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Since becoming Yahoo CEO two years ago, Marissa Mayer has been the center of intense scrutiny. A former Google executive, Mayer was drafted to turn around the once great Yahoo, but her tenure has been marred by odd strategic decisions, attempts to jump onto the premium TV bandwagon, courting star journalists and celebrities, management issues and flat revenues, according to a lengthy piece in The New York Times Magazine.
One of the notable revelations from the piece is Yahoo courting Gwyneth Paltrow — a best-selling author of cookbooks and head of the successful lifestyle blog Goop — to be a contributing editor of Yahoo Food. Mayer eventually “balked” at hiring the Oscar-winning actress, as she “disapproved of the fact that Paltrow did not graduate college.” The Times piece notes that Mayer “habitually asked deputies where they attended college.”
Mayer’s initial appointment in the summer 2012 was met with a great amount of positive press, and Yahoo’s stock rose during her first six months on the job. Tech industry analysts believed that she had put the company on the right path to her stated aim of competing more regularly with the Big Four — Apple, Google, Facebook and Amazon — of Internet businesses.
After the honeymoon period, Mayer’s gargantuan task at Yahoo became apparent. The Times piece outlines how, given its competitive disadvantages, Yahoo could not compete with Google on search or Facebook on social media, so Mayer devised a strategy to buy up hot startups (she outbid Facebook for Tumblr) and make more premium must-read and must-see content on Yahoo’s existing platforms to sell ads against.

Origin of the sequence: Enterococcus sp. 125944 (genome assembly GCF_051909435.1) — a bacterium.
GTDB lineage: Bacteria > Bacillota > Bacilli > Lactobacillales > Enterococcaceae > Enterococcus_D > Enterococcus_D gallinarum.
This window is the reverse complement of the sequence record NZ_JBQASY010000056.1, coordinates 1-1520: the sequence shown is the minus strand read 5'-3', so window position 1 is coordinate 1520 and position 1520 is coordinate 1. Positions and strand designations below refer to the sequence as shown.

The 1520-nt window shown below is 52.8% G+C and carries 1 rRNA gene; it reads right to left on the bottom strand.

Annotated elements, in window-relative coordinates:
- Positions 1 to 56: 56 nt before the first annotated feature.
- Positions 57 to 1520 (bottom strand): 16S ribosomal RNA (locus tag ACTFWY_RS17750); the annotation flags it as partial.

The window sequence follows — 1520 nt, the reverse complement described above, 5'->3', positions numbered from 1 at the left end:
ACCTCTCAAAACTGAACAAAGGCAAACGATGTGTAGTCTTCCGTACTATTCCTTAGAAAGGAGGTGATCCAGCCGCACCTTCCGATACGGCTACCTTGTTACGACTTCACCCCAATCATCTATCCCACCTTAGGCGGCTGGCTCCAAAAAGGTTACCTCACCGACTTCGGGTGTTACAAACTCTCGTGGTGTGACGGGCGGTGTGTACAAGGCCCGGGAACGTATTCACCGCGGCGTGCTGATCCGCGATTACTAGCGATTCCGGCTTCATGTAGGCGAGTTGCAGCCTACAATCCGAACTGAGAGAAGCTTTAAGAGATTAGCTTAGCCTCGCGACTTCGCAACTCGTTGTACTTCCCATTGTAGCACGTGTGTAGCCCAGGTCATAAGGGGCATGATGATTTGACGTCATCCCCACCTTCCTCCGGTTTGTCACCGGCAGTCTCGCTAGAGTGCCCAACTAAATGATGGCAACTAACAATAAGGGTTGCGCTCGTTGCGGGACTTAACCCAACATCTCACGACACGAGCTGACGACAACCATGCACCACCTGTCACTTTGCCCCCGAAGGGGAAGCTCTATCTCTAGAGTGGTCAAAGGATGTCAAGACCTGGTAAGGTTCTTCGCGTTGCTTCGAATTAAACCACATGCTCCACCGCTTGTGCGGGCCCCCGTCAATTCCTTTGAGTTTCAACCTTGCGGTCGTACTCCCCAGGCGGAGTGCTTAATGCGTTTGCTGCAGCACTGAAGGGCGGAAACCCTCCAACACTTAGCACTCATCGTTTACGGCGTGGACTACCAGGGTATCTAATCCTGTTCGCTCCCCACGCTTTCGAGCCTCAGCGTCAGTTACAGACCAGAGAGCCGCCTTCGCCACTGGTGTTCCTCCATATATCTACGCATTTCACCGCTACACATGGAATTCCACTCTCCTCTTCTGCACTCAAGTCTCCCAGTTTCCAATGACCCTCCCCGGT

At the beginning of 2013, Mayer became more and more interested in the content side of the business, asking that “programming decisions be run by her” and meeting people like Anna Wintour, editor-in-chief of Vogue, to look at content collaboration possibilities. Mayer also became “infatuated” by the success of Netflix’s move into premium TV production following the success of House of Cards and Orange Is the New Black and called on her Yahoo content team to commission similarly high-quality shows. The Times notes that “[o]ne Yahoo executive was forced to explain that only a company that sold subscriptions to consumers could expect to make money off such expensive productions.”
Undeterred, Mayer pursued a strategy of snapping up top-tier video content and creating digital magazines. Yahoo revived the critically acclaimed Community and is in talks to bring back Enlisted. The company also paid an estimated $10 million per year to exclusively show Saturday Night Live‘s 38-year archive all on its Yahoo Screen platform. The aborted talks with Gwyneth Paltrow were also part of the same strategy. Similarly, Mayer hiring ex-CBS Evening News anchor and Today show host Katie Couric as Yahoo’s “global anchor” in a $5 million-a-year deal was part of an attempt to create more original video content.
Mayer’s content ideas have so far failed to take off, and only the company’s stake in Chinese Internet giant Alibaba, which partially went public a few months ago, has kept the more strident criticism of her strategy at bay. There is a growing chorus of shareholders who believe Yahoo should sell its Alibaba stake, shrinking the company from a market cap of $30 billion to $5 billion, and then merge with AOL. Mayer is so far resisting such calls, but time isn’t on her side anymore.
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